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US Supreme Court upholds Trump


Title 42 denied hundreds of thousands of migrants the chance to seek asylum in the United States - citing the risk of corona. But even after the pandemic has subsided, the regulation will remain in force. The Supreme Court confirmed this.

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Security forces at the US-Mexico border (on December 20)


Human rights organizations have long criticized the regulation.

They argue that people are being deprived of the right to apply for asylum under a health policy pretext.

But despite these objections, the US Supreme Court has stopped the abolition of a controversial deportation rule that has been in effect since the height of the corona crisis in 2020.

With a majority of five to four judges, the US Supreme Court granted a request from 19 US states on Tuesday.

They had said they would face an onslaught of migrants if the rule known as Title 42 was lifted.

The court ruled that the rule, introduced under former President Donald Trump, would remain in effect pending a landmark ruling on a lawsuit against plans by the US administration under President Joe Biden to abolish Title 42.

Negotiations on this should start in February.

The regulation introduced in March 2020 stipulates that migrants apprehended at the US-Mexico border must be turned away immediately in order to prevent the further spread of the corona virus.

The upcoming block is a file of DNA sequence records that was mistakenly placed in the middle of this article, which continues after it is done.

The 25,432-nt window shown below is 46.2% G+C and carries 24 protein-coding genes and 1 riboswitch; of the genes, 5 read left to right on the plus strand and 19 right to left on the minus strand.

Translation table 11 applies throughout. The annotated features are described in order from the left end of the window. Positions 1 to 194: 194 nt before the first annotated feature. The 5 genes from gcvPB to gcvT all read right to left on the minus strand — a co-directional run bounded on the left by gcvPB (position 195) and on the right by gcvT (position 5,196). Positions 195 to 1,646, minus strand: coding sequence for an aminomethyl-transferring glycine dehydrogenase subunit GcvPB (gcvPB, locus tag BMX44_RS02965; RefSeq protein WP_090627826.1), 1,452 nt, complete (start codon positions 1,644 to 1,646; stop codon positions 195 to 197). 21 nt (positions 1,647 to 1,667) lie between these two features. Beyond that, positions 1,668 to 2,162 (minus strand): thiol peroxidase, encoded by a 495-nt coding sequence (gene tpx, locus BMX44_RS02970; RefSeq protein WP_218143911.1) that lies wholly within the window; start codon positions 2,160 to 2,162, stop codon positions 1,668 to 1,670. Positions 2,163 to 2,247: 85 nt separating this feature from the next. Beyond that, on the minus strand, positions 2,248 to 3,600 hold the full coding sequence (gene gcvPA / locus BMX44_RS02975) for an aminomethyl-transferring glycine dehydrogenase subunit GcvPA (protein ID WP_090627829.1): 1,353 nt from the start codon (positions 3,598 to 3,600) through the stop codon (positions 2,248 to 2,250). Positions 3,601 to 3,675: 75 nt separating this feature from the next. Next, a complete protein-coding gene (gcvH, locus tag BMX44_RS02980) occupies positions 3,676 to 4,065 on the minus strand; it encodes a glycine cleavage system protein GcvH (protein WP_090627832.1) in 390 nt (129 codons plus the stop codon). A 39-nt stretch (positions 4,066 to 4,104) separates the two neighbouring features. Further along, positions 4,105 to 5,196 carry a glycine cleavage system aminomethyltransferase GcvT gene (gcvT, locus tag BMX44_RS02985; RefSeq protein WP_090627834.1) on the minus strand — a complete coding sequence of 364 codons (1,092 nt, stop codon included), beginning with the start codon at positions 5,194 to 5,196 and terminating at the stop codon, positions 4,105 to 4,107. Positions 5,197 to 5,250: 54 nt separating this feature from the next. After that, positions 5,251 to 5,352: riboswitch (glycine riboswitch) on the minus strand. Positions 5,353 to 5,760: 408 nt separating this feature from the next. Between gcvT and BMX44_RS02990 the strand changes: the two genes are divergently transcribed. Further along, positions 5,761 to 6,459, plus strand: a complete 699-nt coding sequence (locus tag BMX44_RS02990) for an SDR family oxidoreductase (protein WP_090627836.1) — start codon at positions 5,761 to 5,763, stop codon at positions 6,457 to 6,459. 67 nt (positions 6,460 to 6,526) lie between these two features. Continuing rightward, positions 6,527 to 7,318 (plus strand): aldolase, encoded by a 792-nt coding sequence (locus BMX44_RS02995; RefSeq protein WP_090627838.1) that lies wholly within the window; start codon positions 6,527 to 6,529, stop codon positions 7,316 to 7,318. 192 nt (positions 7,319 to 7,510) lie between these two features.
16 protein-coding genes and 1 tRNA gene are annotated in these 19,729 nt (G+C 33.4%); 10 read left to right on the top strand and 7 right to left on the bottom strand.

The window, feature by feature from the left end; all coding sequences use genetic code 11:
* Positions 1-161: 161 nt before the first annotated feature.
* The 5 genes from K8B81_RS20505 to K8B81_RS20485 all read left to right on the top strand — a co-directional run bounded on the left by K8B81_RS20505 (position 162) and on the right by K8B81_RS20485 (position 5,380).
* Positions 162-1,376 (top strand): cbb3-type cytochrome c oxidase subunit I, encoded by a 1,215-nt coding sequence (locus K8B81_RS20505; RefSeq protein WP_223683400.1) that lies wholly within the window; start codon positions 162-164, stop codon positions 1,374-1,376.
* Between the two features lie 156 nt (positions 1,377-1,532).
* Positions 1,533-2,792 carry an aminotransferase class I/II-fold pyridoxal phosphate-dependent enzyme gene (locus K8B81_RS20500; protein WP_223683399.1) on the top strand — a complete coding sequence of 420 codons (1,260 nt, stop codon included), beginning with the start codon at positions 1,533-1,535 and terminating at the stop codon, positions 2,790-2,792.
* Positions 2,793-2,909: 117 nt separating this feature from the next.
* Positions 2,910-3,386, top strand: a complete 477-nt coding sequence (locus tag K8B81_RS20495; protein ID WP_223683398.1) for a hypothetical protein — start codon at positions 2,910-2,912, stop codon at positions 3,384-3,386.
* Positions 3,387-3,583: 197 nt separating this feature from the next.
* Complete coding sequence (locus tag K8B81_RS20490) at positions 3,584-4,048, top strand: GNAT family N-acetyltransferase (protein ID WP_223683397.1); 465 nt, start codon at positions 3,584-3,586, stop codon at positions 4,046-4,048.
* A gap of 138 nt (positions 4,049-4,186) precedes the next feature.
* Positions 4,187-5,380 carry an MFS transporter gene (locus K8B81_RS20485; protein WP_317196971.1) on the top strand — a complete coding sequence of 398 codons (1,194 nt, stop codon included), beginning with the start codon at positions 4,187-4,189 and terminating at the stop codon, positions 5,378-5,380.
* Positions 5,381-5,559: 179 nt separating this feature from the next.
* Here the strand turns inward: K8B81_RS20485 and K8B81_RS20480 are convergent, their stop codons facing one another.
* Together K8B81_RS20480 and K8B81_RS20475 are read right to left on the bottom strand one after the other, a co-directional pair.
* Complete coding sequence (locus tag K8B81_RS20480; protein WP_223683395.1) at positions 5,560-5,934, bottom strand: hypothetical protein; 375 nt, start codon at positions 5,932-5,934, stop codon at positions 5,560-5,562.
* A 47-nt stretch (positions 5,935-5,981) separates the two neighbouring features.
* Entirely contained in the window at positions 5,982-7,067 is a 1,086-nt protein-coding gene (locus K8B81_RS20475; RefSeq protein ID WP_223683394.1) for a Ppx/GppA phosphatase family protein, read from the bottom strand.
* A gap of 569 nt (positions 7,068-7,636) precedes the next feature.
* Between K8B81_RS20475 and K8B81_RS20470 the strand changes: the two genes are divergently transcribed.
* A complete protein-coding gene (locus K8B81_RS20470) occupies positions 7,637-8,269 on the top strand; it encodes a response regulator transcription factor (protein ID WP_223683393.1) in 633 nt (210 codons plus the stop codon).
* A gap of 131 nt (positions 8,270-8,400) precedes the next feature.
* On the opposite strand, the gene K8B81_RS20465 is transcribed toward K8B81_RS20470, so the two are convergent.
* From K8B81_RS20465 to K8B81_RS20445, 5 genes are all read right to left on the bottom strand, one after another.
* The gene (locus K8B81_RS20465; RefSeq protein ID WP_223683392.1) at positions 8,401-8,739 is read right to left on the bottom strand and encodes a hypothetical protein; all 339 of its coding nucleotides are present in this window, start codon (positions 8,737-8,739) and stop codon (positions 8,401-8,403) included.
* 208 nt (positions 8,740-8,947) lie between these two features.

Hundreds of thousands of people have already been deported on the southern border of the United States on the basis of Title 42.

The Supreme Court ruling could now give Biden's government until May or June before making a final decision.

Trump's successor, Joe Biden, still stuck to the rule for a long time.

In April, the government then announced that it wanted to lift the rule in May.

But that was blocked by a federal judge in southern Louisiana after a lawsuit by conservative-governed states, so Title 42 remained in effect.

In November, a federal judge in the capital Washington ruled that the regulation had to be repealed.

Title 42 was subsequently scheduled to end on the Wednesday before Christmas.

Conservative states went to court

Conservative-governed states appealed this decision to the Supreme Court.

On December 19, they had already achieved their first legal success: the Supreme Court initially suspended the repeal.

In the run-up to the verdict, observers had feared that repealing Title 42 would lead to a further massive increase in the arrival of refugees and migrants who want to get to the USA via Mexico.

The number of people apprehended at the border with Mexico has already increased significantly during Biden's tenure.

Refugee and migration policy is a highly charged political issue in the United States.

Trump's Republicans accuse Biden and his Democrats of letting people into the country uncontrolled and thus harming the United States.


Source: spiegel

All news articles on 2022-12-28

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News/Politics 2022-12-28T02:08:01.967Z

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